Saint John is moving ahead with a plan to create a managed encampment site for people in the city who are homeless.
The idea is to put 20 or 25 small shelters in one area, provide amenities like water, toilets and electricity and have round-the-clock supervision, said Saint John Mayor Donna Reardon on Thursday.
She said the site could also include kitchen and laundry facilities.
"I mean you can get showers today that come on a trailer, a whole row of showers. So there are lots of things available out there."
The goal is to also provide on-site "wrap-around services" to help with housing, addiction and mental health needs of the residents.
She said the city is currently looking at finding the right location.
A tent encampment between Waterloo and Exmouth streets in Saint John on Jan. 18, 2024. (Rachel Cave/CBC)
"So we've asked the province, we've asked the feds for a list of properties that could be available for that."
The province has already contracted Saint John-based Fresh Start to provide the outreach work.
The group already manages its own site on Waterloo Street, in partnership with Kaleidoscope Social Impact, since early fall, said its executive director Melanie Vautour.
"So for us it's multiple times a day visiting, working with the unsheltered residents that are occupying the area, ensuring there's access to washroom facilities, garbage removal, water, and then also having those conversations supporting the move towards permanent housing."
She said they've used the site as a "training ground" and have been able to develop some "best practices."
Melanie Vautour, executive director of Fresh Start, says people living in tents are often left with fire as their only means of staying warm. (CBC)
Bigger is better — but not too big
Vautour said having everyone in one place is a lot easier than "trying to find people who are hidden away in every corner of Saint John."
Based on Fresh Start's experience so far, she said 20 to 25 residents is a good number, and she said it's important the sites aren't overcrowded "because then it becomes more difficult to manage from an outreach or staff perspective."
In addition to basic shelter, Vautour would like to see the project include, at a minimum, washrooms, shower facilities, garbage removal and electricity.
She said nothing reduces the risk of fire like having electricity for heat.
City officials hope to set up an authorized encampment site that would provide amenities like toilets and garbage pickup. (Graham Thompson/CBC)
Without electricity, people have to rely on open flames to generate heat.
"The only way to reduce and actually stop the risk of fire for the unsheltered population is access to electricity. So that's vital."
After those basic needs are met, Vautour would also like to see laundry facilities and communal areas.
"We often forget that homeless individuals are still people and it's easy to forget that.… They still want to socialize with each other. They want friends to come over. They want to have a group dinner sometime.… So those are all things that are very important."
Tents under an overpass on Jan. 18 in Saint John. (Graham Thompson/CBC)
'It is not a home'
The idea is to keep people safe while the team around them helps to find them "permanent supportive housing," said Vautour.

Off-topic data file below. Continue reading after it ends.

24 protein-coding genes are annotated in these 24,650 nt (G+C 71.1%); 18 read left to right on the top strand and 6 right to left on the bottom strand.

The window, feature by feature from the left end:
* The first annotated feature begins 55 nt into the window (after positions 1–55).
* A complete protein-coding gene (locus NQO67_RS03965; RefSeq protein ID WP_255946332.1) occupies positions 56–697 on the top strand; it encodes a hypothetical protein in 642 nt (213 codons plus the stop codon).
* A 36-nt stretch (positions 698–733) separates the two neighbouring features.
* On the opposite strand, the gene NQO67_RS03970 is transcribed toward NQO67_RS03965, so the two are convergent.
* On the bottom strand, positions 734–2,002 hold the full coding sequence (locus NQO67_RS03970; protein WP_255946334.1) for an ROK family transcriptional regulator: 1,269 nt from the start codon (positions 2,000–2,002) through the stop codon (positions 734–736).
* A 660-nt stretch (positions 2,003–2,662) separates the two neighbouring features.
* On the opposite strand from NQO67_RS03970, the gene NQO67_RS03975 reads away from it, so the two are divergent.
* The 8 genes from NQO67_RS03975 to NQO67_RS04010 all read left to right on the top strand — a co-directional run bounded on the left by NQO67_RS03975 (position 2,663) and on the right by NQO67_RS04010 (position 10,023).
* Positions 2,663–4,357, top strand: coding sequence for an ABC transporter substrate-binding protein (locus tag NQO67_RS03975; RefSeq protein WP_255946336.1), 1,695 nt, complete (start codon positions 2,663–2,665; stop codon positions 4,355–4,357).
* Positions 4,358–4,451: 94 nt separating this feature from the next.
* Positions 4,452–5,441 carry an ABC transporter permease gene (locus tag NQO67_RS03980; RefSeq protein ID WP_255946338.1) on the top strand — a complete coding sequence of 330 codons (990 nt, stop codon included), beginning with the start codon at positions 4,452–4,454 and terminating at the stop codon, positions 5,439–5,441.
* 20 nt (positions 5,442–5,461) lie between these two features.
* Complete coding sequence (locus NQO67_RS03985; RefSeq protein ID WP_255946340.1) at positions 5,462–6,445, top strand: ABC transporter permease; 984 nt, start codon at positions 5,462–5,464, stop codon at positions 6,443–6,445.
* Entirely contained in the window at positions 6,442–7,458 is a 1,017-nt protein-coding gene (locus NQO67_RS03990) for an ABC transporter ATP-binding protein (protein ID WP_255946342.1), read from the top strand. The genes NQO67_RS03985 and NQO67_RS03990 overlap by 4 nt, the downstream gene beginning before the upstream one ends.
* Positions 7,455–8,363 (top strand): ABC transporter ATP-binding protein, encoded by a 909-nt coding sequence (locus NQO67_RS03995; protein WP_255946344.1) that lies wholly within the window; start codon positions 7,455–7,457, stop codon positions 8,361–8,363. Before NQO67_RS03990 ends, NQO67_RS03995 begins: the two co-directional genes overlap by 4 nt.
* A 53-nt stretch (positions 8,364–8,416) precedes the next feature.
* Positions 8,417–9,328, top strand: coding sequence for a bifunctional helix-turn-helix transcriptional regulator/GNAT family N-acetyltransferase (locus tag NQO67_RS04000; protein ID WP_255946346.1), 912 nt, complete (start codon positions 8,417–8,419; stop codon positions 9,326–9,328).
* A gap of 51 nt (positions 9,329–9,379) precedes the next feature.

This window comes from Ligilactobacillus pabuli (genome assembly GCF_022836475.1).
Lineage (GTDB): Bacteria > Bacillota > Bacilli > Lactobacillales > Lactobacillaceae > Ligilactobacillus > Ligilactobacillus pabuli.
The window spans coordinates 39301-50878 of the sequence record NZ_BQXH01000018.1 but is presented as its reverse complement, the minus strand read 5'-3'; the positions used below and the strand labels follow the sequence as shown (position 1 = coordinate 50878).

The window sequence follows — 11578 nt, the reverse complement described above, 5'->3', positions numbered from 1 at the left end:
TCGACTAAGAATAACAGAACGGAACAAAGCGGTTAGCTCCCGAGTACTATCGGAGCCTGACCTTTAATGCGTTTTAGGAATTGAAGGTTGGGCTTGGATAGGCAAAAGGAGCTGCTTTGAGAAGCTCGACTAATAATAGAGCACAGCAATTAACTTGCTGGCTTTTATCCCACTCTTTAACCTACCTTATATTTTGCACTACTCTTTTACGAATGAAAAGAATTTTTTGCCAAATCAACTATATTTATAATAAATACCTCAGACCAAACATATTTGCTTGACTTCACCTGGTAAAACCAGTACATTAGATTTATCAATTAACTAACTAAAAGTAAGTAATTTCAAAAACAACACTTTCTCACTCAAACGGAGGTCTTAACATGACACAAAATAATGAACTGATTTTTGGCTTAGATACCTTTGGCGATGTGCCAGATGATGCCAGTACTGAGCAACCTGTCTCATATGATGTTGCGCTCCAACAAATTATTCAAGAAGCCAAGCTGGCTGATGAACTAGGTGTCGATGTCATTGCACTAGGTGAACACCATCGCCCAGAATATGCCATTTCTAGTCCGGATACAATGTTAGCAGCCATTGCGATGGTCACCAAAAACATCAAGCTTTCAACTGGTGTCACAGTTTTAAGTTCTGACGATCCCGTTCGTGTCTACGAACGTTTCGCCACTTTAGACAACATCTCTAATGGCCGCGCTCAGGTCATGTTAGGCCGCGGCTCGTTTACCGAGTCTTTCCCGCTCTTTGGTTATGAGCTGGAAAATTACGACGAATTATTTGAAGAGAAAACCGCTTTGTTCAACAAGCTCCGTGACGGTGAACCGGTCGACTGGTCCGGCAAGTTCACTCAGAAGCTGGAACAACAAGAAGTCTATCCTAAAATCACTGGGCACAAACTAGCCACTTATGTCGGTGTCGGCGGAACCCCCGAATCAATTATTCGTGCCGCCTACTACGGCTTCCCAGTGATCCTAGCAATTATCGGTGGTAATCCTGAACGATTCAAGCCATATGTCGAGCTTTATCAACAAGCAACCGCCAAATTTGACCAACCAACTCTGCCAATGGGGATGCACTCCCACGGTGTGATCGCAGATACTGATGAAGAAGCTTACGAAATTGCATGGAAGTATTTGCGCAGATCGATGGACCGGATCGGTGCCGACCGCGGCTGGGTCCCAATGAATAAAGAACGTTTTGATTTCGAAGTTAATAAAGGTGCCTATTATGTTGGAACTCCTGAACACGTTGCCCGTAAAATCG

Although it's a form of transition housing, she doesn't like using that term.
"It is not a home. It's temporary. It's an opportunity to keep people safer from a harm-reduction lens until they can access housing."
Tents are popping up all over Saint John, including here at the Loyalist Burial Ground. (Graham Thompson/CBC)
While Reardon said the site will have two round-the-clock staff members on site, exactly how to supervise the site is one of the unknowns that still have to be worked out, said Vautour.
She said the exact form of the shelters also has yet to be determined between "pallets, tiny homes, container villages."
It's also not clear who's paying for the shelters. Reardon said the city was looking into a program in Cape Breton where the structures were owned by the province.
The Department of Social Development was asked for details about what the province's role in the project would be, but those were not provided by publication time.
The exact design of the shelters has also not been decided.
The scene after a fire that claimed one life at a homeless encampment in Saint John earlier this month. (Lars Schwarz/CBC)
Reardon said she would prefer to see a pallet village because it's "a better structure, it's safer, it's warmer, they'd be insulated."
Pallet shelters are prefabricated enclosures that can be assembled on site and come in a variety of sizes and insulation levels.
She also said there's an advantage to grouping a large number together rather than spreading a few out over several locations.
"If you put 20 to 25 together you can certainly service them far better," said Reardon.
She's hoping Saint John Energy could provide the power, and the city could supply water and sewerage and garbage pickup.
Evan McArthur was homeless for about four years and lived in this shack in the woods in Millidgeville, his mother says, before he died in a tent fire. (Heather McArthur)
Still searching for suitable site
Reardon said groups are still looking for a suitable location. She said it has to be flat, first of all.
"You would like it to have to be close to a bus stop. You want it to be close to amenities, grocery stores, pharmacies, etc."
Reardon said she understands residents' concerns about having such a facility located in their backyards, but she's hopeful there's enough compassion that residents won't oppose the project if their neighbourhood is selected.
"Right now, we have had no issues with the out-of-the-cold shelter," said Reardon. "So at the end of the day, if your shelter is well-managed, maybe you can step up to a small village."